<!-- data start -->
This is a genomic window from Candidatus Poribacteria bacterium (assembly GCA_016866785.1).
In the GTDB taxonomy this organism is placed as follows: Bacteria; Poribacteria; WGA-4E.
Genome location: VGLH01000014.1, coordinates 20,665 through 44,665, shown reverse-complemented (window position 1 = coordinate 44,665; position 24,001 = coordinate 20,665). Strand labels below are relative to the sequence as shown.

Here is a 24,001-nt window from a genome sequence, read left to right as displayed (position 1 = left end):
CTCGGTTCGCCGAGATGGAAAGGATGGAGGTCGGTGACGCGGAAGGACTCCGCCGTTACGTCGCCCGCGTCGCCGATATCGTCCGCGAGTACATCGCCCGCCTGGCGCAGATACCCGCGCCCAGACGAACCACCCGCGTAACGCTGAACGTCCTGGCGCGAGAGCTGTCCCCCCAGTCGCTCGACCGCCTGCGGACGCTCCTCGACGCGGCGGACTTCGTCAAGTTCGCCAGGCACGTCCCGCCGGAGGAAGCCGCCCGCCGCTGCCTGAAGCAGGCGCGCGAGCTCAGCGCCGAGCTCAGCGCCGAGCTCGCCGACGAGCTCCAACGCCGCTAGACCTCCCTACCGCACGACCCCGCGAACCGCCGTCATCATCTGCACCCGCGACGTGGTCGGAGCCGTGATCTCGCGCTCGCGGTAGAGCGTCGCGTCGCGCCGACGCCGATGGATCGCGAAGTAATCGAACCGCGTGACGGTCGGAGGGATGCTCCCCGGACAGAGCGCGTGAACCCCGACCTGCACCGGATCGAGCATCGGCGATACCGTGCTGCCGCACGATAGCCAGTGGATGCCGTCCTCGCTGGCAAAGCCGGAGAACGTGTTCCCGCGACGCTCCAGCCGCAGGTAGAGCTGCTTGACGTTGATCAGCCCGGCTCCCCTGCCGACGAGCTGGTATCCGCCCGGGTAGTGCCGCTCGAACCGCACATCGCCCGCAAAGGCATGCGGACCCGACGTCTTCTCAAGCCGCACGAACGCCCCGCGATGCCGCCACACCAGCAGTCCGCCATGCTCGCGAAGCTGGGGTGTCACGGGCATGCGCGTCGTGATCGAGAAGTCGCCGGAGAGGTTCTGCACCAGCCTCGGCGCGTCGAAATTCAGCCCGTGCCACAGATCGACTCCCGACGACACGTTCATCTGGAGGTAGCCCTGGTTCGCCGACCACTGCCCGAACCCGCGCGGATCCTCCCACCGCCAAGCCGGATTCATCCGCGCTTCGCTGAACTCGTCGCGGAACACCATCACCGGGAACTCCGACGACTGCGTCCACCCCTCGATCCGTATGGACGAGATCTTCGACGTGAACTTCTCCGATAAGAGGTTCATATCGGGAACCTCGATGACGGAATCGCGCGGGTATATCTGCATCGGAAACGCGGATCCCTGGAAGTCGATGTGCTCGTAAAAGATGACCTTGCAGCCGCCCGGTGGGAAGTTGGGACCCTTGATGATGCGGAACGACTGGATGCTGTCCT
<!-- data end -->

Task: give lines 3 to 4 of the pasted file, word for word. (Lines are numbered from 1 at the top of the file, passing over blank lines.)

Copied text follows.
Genome location: VGLH01000014.1, coordinates 20,665 through 44,665, shown reverse-complemented (window position 1 = coordinate 44,665; position 24,001 = coordinate 20,665). Strand labels below are relative to the sequence as shown.

Here is a 24,001-nt window from a genome sequence, read left to right as displayed (position 1 = left end):